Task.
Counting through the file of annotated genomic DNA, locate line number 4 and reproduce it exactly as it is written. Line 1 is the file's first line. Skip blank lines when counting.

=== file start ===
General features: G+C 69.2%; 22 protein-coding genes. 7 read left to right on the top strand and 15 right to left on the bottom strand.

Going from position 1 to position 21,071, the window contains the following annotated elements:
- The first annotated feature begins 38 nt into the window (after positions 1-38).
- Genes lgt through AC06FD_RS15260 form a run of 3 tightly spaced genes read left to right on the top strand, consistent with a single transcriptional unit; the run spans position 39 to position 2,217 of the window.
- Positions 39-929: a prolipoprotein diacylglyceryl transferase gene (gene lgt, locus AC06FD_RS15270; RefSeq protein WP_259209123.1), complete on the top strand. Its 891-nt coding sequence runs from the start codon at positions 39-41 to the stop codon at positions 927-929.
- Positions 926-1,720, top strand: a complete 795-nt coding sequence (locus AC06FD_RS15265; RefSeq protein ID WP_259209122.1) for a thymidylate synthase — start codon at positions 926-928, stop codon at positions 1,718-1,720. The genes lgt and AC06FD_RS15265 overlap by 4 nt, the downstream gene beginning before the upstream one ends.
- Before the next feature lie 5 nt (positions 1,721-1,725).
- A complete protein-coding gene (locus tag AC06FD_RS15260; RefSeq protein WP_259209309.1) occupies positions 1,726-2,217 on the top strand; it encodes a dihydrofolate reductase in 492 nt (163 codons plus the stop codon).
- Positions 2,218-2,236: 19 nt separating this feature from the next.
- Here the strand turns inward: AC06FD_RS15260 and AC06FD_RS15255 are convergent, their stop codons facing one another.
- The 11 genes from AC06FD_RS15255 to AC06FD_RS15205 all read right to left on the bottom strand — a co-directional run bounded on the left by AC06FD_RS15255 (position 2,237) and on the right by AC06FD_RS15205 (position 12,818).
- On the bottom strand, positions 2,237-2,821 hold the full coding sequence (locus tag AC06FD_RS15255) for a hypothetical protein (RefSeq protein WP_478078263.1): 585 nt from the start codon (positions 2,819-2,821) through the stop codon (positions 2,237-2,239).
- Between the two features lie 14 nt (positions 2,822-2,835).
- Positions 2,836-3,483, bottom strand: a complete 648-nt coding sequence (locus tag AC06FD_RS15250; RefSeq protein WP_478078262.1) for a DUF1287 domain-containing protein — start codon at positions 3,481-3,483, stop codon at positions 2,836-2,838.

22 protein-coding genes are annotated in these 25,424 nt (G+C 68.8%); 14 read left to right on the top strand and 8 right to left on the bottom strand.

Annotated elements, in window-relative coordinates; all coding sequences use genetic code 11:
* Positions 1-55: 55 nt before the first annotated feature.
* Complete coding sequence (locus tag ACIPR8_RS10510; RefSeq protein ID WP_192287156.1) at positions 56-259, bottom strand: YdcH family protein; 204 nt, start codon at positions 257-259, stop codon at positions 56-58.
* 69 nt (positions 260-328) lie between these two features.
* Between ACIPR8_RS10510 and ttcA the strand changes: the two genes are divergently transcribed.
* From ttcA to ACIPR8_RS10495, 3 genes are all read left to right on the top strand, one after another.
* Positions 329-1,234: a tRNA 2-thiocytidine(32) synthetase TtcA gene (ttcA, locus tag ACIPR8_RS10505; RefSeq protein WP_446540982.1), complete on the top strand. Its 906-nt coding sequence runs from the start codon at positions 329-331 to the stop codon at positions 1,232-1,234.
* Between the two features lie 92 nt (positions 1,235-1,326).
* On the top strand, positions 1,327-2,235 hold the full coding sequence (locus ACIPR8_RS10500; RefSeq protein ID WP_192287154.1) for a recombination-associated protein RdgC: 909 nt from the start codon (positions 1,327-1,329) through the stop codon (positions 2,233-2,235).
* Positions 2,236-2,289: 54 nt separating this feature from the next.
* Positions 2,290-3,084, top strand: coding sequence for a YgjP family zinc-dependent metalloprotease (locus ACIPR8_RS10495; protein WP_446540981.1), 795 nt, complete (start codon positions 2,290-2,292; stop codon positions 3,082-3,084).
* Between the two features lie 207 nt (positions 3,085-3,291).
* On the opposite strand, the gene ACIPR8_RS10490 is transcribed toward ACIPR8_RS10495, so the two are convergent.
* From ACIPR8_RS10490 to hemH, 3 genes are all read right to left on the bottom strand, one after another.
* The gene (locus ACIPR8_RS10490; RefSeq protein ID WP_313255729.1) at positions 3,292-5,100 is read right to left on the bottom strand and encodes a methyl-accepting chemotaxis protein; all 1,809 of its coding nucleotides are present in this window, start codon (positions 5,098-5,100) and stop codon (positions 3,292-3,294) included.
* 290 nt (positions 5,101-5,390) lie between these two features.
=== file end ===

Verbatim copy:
- Genes lgt through AC06FD_RS15260 form a run of 3 tightly spaced genes read left to right on the top strand, consistent with a single transcriptional unit; the run spans position 39 to position 2,217 of the window.